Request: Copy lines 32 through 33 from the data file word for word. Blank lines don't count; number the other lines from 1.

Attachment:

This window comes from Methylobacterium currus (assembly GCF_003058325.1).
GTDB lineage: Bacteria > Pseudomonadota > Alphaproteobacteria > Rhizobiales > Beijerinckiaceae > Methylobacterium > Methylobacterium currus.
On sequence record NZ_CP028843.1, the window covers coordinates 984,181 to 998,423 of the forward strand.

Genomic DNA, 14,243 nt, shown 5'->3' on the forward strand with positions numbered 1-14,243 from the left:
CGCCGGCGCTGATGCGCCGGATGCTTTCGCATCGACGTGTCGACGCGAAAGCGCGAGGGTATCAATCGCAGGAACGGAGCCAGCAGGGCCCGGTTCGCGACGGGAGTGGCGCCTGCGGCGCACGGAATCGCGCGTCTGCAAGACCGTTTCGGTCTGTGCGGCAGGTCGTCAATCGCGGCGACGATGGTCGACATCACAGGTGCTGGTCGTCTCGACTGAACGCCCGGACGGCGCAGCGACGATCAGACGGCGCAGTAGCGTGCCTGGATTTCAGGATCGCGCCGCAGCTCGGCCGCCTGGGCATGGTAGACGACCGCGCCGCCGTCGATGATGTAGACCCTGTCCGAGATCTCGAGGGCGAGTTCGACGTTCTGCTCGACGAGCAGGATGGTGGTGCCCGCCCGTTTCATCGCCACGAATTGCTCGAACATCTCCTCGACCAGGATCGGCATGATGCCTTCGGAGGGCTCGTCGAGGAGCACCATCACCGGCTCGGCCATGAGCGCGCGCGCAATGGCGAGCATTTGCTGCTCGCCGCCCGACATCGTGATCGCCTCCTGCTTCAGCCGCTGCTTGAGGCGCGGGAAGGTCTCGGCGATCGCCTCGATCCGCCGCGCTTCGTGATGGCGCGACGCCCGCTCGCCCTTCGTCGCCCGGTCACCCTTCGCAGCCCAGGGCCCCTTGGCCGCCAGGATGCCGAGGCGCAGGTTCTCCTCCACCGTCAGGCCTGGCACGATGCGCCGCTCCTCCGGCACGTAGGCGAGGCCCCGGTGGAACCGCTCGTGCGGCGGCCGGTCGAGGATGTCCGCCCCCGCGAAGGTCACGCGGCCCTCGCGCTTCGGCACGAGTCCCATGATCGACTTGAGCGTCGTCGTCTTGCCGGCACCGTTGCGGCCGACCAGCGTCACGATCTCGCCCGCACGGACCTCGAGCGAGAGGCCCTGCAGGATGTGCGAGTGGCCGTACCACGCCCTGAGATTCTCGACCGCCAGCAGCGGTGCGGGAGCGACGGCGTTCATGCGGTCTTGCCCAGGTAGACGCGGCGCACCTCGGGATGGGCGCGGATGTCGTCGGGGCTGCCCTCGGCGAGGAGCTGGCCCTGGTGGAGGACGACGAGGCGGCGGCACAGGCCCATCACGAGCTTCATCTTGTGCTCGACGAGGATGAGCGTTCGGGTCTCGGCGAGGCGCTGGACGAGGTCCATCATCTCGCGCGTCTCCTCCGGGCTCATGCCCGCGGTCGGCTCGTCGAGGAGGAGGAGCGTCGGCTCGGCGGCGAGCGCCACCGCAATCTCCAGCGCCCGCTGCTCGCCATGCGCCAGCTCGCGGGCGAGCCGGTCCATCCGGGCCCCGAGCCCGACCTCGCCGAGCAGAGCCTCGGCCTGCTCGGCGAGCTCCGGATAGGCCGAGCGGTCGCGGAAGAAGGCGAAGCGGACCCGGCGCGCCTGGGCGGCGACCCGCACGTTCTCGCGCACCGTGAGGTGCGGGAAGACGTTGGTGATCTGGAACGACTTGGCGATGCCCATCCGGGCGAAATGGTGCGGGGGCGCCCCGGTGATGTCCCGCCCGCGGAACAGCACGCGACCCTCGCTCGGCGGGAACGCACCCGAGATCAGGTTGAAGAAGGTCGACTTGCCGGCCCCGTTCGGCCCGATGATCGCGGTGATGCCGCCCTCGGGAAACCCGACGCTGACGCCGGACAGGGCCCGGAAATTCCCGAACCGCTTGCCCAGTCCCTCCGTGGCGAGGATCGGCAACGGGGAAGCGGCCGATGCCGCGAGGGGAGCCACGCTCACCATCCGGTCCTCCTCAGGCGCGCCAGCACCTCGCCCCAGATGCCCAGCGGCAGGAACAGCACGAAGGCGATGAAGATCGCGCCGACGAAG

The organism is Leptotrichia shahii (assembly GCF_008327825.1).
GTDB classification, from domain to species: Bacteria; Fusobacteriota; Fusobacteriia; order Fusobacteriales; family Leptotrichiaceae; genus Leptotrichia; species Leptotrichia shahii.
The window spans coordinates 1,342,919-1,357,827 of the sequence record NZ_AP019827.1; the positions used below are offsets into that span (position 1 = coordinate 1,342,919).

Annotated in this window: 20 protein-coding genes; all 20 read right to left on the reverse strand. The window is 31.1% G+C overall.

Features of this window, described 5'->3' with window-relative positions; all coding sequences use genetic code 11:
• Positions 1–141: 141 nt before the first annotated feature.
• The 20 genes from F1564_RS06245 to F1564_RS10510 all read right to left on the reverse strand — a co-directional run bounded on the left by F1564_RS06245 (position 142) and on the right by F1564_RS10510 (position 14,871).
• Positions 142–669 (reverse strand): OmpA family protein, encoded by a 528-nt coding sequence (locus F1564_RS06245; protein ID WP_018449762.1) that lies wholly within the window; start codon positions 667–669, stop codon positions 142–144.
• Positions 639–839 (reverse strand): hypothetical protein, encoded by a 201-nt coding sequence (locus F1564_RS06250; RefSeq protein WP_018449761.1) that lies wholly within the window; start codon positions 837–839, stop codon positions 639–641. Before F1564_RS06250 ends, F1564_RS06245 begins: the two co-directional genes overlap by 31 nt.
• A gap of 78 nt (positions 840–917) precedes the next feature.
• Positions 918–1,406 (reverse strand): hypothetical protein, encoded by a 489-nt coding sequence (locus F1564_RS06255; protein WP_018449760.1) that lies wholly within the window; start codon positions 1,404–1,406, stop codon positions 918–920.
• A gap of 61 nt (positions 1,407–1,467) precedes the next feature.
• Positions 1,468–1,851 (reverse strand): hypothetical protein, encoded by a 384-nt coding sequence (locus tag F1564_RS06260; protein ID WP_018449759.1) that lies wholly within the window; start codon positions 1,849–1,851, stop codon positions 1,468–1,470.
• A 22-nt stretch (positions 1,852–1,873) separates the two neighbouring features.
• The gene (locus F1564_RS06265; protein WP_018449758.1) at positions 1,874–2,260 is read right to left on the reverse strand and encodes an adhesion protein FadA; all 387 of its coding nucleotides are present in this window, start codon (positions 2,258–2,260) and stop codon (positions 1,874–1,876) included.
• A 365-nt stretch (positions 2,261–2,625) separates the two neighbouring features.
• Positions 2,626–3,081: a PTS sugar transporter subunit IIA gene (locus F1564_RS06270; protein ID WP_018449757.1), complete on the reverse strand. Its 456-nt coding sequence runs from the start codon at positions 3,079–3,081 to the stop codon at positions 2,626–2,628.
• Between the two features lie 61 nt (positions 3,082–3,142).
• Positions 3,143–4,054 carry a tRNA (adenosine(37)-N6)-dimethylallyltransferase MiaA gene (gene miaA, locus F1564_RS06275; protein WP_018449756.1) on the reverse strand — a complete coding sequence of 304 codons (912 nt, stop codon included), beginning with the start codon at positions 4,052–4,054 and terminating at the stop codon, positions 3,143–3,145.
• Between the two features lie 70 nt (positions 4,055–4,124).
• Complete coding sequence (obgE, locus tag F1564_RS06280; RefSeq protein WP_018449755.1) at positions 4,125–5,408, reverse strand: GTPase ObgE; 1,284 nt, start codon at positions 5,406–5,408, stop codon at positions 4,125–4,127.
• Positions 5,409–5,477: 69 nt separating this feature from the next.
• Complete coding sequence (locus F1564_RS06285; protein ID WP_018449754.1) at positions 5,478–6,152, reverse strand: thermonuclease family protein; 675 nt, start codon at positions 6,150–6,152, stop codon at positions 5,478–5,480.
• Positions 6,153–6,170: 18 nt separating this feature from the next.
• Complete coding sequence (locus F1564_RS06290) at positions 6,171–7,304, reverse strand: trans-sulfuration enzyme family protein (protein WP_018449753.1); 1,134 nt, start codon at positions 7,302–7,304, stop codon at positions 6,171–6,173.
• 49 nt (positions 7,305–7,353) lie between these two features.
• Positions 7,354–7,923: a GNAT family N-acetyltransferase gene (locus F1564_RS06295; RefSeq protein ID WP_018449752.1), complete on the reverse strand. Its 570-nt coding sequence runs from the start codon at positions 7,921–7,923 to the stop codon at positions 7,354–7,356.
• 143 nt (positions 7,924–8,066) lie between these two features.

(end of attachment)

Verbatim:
• Positions 7,354–7,923: a GNAT family N-acetyltransferase gene (locus F1564_RS06295; RefSeq protein ID WP_018449752.1), complete on the reverse strand. Its 570-nt coding sequence runs from the start codon at positions 7,921–7,923 to the stop codon at positions 7,354–7,356.
• 143 nt (positions 7,924–8,066) lie between these two features.